Morris also formed meaningful relationships with many alternative-thinking groups, such as the Diggers, the Ecology Center, the Berkeley Free Press and Planet Drum. These influencers connected him with other liberal-minded groups to help start a free print shop they named Jellyroll Press. He did the offset printing himself on an old single-color press.
“They built a process darkroom and plate-burning machines, and became a completely independent shop that supplied many of the counterculture posters and manifestos of the era,” Morris explained.
“We used the money from the rock promoters to buy supplies to print important anti-war chronicles and some of the first ecology manifestos — all for free! A great history of this period can be found in David Rossman’s book ‘All of Us or None.’”
Morris’ oeuvre was prolific. By 1973, he had started his own Berkeley office, Sharpshooter Studios, and continued to do rock posters for local promoters, while also creating award-winning logo designs and advertising art for many Bay Area businesses. Much of his work at the time reflected his rock-poster-oriented hand-lettering designs.
He also worked with UC Berkeley’s entertainment group, SUPERB, and designed a series of posters for campus music events (also chronicled on his rock-poster website). The logo he designed for the group is still in use today.
A huge blow came in 1970 when Jellyroll Press was destroyed by a fire, nearly ending Morris’ printing ambitions. He persisted, however, and often used presses from East Bay shops during off-hours to burn plates and print his work. For several years, Morris was invited to use a production center in Berkeley belonging to David Goines, also a renowned poster artist.
Morris anticipated what was to be the end of the classic studio work model, and closed his Berkeley and Orinda design studios.
“I was fortunate to migrate to the first generations of the Apple operating systems and became an expert user of all the Creative Suite software, which quickly replaced the overhead of running a conventional studio,” he said. “Trying to survive as a professional designer, however, was not without its challenging times and stressful years.”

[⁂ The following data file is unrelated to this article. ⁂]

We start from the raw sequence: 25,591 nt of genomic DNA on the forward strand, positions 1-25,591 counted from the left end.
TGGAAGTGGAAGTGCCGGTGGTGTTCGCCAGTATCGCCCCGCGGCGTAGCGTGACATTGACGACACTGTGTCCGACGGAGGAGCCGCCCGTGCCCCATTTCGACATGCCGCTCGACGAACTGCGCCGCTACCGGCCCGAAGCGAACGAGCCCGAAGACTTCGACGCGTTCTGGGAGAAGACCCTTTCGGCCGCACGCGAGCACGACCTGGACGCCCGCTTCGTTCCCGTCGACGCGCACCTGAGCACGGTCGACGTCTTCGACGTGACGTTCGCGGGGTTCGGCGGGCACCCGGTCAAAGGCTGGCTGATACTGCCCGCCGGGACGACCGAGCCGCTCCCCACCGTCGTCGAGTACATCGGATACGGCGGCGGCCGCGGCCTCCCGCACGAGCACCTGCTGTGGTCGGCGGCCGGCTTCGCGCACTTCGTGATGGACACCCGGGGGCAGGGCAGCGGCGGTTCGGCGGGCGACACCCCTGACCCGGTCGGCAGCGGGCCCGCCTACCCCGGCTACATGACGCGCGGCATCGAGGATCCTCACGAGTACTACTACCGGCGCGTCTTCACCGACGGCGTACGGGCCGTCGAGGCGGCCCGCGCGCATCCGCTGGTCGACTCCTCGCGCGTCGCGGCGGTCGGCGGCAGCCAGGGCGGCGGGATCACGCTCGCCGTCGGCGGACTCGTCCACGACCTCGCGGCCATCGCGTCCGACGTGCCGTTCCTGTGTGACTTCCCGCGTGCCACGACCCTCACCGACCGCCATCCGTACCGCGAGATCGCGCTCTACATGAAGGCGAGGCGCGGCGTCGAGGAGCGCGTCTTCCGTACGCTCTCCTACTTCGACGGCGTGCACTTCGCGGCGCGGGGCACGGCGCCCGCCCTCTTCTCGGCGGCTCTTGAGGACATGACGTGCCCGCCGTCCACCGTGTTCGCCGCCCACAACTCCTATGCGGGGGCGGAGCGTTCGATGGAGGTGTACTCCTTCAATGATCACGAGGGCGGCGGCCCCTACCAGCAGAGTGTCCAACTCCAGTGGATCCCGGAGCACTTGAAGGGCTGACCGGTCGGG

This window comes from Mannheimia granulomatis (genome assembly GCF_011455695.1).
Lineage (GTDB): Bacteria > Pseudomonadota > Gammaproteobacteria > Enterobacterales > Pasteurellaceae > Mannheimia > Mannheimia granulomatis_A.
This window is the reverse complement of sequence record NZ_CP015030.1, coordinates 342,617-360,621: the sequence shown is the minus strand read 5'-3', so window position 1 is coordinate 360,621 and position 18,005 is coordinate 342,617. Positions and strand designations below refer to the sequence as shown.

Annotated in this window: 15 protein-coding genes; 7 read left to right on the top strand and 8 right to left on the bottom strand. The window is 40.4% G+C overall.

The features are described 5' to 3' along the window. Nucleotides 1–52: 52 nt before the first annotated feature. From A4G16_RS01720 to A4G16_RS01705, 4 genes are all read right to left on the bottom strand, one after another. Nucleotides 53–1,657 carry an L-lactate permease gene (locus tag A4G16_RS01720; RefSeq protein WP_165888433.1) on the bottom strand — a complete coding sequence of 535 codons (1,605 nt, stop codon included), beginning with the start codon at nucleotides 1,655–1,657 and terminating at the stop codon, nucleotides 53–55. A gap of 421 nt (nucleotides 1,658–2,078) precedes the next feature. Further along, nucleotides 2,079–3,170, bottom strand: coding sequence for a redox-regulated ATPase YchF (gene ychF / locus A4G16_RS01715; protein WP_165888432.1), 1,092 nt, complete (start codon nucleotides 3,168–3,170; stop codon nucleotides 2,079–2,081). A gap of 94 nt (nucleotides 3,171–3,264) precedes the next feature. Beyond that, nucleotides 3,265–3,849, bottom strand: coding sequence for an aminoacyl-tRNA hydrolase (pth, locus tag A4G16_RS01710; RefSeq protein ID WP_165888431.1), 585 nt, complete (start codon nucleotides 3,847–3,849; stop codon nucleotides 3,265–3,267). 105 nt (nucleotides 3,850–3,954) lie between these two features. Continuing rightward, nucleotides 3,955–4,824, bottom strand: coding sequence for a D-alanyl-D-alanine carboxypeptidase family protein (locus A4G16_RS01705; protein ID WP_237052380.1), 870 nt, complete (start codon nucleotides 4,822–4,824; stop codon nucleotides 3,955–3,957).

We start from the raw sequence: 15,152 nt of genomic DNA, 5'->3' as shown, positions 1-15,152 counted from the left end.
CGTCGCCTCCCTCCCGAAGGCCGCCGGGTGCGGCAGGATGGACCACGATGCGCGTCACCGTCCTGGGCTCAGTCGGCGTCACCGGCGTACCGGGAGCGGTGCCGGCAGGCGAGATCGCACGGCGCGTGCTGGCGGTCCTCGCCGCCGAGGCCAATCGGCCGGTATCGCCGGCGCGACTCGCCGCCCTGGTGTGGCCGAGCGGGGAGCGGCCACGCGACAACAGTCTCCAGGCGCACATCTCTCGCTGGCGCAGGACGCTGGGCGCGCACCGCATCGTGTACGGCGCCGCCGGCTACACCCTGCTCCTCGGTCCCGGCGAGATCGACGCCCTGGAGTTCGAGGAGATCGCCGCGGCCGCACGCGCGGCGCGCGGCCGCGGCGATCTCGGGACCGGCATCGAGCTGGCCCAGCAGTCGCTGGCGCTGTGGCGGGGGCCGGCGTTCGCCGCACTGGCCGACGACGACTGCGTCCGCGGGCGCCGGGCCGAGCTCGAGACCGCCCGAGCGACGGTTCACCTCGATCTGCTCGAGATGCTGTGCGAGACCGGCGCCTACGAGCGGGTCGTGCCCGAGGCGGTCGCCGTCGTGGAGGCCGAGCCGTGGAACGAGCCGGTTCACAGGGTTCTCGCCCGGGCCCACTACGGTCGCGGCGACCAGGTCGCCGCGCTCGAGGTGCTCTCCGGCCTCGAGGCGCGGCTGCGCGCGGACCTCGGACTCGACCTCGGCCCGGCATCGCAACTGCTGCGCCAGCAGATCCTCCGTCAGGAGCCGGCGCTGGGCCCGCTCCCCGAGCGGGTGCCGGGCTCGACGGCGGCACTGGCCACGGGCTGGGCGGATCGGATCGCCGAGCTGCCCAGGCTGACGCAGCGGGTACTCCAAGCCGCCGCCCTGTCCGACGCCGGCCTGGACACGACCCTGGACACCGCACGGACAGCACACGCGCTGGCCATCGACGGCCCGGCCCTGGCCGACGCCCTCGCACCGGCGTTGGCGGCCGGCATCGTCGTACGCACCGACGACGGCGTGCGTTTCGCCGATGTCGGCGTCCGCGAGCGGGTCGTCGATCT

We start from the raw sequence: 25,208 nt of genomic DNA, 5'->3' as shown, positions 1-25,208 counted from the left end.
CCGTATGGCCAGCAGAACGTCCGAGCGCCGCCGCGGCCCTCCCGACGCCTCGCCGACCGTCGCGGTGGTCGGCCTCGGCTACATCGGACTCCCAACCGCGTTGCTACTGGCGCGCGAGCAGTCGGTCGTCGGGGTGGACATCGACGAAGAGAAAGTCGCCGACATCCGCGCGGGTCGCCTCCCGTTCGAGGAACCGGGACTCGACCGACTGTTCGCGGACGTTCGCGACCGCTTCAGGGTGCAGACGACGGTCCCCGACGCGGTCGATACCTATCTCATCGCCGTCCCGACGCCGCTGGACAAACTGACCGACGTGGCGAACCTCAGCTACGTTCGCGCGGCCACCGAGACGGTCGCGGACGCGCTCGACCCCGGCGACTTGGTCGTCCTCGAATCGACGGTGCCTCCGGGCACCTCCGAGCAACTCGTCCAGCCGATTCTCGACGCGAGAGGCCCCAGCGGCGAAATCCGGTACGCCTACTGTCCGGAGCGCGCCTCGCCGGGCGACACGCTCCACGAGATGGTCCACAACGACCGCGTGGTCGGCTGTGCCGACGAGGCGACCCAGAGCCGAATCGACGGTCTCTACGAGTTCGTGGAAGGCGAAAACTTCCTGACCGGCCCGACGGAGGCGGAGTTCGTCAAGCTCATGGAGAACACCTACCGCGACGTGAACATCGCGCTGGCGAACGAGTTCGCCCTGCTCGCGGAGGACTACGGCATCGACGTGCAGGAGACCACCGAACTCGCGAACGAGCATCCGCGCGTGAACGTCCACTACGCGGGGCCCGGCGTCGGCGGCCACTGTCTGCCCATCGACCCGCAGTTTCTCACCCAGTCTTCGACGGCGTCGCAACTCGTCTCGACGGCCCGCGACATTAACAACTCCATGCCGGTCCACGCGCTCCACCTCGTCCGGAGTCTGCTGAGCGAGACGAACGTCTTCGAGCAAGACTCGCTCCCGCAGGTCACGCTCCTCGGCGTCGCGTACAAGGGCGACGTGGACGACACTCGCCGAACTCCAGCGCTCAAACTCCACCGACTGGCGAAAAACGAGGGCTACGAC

From 1989 to 2001, Morris worked as the creative director of a San Francisco agency. The disciplined regimen of daily commuting, caring for a sick spouse and raising his two children — while meeting the corporate demands for productivity — forced him to focus and continue to grow in his confidence and creative skill sets.
“This was a tremendously strong and stabilizing period in my life,” he said. “My wife was battling cancer and the medical benefits (obtained through his corporate job) helped her live for 10 more years.”
The years that followed were some of his hardest. His wife eventually lost her cancer battle and he lost his job when the San Francisco firm went bankrupt after 50 years.
He went through years of interviews, but many recruiters found him too old and overqualified. He tried selling life insurance with little success and moved from a large house at the Moraga Country Club to a one-bedroom apartment in a senior-housing complex.
But through it all, he rolled with the changes.
“I had several prodigious creative years, even with very little financial success,” Morris recalled. “I was the U.S. contact point for a Mumbai tech start-up called ZINFI, where I helped to market contact management and lead generation platforms to big companies like McAfee, Oracle and Netgear.
“I’m still optimistic and joyous over the years now that my adult son and daughter are doing great and have been successful and I’ve been blessed with a granddaughter,” he said.
“I am fortunate now, that a young production manager took a shot at hiring an old guy, and am working as a designer at a Pleasant Hill sign shop. I get to use all of my experience and skillsets to help the shop with vehicle wraps, signs of all types and large-format banners and posters. It feels great to still be able to create good art.”
He continues to take on freelance assignments 56 years after his beginnings at Davis. The most important thing he took away from those early years, he said, was to “always be ready to learn new things, and never stop working to keep your mind strong and the creative spirit vibrant and alive.”
An overview of his work and varied skillsets can be viewed at www.ThomasMorrisDesign.com.ShareTweet